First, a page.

Between May 5 and June 9, 2,235 families tried to cross the U.S.-Mexico border illegally. Here's what happened to them.
(Each icon above represents 10 migrants)

These families included 2,206 adults and 2,342 children, according to statistics released by the Department of Homeland Security. Nearly all of these migrants came from El Salvador, Honduras and Guatemala, seeking asylum from a surge of gang violence and instability in those countries in recent years.

Under the Obama-era policy, families who tried to cross the border illegally could be detained for months but were kept together. The government hoped the indefinite detainment would deter future migrants, but in 2015 a federal judge ruled it was illegal to hold children for that long. Rather than separate the families, the government chose to release them.

Between April 19 and May 5, the Trump administration rolled out a "Zero Tolerance" policy, charging every adult who crossed the border illegally with criminal entry into the U.S. Because children are not allowed in federal prisons, families were separated upon the parents' arrest.

image Department of Homeland Security

The children were held in DHS processing centers, like this one in McAllen, Texas, for up to 72 hours before they were referred to the Department of Health and Human Services' Office of Refugee Resettlement.

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If the ORR could not find relatives in the U.S., children were sent to a shelter or foster family, joining the more than 11,800 minors in ORR's care. In response to the rising number of children held without parents, the government also prepared to move some to military bases and temporary facilities like this tent camp in Tornillo, Texas.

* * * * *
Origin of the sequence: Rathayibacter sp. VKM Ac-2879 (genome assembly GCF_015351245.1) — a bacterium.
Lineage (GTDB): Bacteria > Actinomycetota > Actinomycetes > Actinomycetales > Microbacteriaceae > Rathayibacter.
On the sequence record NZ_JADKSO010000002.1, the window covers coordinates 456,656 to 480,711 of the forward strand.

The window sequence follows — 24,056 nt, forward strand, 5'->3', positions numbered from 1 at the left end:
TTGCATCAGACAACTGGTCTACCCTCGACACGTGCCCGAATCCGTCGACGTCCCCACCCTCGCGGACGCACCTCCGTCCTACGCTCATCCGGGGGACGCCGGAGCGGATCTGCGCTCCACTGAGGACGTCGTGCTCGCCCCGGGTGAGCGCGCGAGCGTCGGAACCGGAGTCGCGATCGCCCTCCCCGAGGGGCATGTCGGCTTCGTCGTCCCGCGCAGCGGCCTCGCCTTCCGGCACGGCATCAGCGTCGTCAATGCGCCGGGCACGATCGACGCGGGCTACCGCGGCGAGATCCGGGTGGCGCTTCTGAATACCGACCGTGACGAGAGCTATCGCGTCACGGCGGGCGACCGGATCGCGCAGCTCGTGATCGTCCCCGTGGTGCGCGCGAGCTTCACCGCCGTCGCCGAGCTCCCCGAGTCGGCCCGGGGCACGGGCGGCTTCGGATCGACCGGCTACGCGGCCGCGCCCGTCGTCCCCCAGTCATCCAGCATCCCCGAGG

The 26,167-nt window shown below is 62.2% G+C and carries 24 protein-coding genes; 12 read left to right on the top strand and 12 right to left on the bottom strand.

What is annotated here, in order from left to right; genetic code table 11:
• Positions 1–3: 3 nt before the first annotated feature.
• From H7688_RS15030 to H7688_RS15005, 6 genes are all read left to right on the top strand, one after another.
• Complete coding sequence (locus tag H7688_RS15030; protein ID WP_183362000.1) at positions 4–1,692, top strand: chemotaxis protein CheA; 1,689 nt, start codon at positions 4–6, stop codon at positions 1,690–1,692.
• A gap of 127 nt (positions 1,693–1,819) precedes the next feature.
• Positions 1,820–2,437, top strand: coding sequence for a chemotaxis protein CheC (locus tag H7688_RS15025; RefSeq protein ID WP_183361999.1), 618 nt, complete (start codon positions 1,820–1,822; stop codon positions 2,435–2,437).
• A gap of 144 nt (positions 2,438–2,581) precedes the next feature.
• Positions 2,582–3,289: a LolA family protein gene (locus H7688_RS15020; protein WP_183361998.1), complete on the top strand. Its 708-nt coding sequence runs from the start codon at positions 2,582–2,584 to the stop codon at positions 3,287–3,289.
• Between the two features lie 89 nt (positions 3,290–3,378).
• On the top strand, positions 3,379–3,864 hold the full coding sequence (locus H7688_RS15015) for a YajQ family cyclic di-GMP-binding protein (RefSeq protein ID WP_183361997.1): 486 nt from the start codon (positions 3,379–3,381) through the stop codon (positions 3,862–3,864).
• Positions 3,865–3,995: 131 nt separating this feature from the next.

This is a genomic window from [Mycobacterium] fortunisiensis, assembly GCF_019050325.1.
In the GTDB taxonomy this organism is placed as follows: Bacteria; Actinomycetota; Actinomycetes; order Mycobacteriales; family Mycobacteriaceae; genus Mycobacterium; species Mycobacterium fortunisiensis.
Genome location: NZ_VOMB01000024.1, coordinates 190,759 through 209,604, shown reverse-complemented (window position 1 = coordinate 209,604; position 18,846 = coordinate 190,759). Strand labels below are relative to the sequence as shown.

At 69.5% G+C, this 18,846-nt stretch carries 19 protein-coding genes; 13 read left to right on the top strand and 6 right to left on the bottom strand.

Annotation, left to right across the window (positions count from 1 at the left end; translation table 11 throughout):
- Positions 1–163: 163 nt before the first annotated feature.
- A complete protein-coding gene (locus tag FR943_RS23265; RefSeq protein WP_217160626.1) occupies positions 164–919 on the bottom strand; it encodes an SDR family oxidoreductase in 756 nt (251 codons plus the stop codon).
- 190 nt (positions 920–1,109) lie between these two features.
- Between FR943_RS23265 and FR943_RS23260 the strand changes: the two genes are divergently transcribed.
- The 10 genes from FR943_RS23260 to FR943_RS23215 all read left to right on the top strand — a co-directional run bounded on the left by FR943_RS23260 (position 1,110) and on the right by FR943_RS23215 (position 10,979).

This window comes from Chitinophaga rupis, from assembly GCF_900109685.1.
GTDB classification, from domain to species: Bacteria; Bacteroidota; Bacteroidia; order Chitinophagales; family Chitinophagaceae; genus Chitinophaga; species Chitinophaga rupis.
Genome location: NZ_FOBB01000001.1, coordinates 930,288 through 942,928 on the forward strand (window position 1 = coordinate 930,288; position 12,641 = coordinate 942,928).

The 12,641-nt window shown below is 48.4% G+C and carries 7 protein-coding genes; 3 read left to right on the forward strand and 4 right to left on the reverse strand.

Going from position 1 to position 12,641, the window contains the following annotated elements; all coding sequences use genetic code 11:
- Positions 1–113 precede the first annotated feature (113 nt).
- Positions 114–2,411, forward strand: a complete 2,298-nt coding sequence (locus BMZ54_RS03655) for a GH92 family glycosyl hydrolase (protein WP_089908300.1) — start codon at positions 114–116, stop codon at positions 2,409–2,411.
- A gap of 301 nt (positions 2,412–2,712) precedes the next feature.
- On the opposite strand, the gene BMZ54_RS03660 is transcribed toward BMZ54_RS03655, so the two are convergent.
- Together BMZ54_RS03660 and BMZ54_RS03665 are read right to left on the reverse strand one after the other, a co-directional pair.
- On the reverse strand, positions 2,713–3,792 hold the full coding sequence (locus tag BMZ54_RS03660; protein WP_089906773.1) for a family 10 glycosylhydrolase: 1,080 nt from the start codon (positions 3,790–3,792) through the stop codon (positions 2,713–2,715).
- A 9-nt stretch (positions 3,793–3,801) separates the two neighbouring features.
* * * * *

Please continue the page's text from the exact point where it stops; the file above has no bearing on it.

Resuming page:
Meanwhile, the adults were brought before a judge to face a misdemeanor charge of illegal entry. Upon pleading guilty, they were usually sentenced to time served or a few days in jail, and then placed in Immigration and Customs Enforcement custody to await deportation or an asylum hearing. Some parents said they were deported without their child.

image Mandel Ngan/AFP via Getty Images

In response to public outcry, President Donald Trump signed an executive order on June 20 that allows the DHS to detain families together. While details are still unclear, some officials also say they are no longer prosecuting every adult. However, it is still unclear how children now in custody will be reunited with their parents.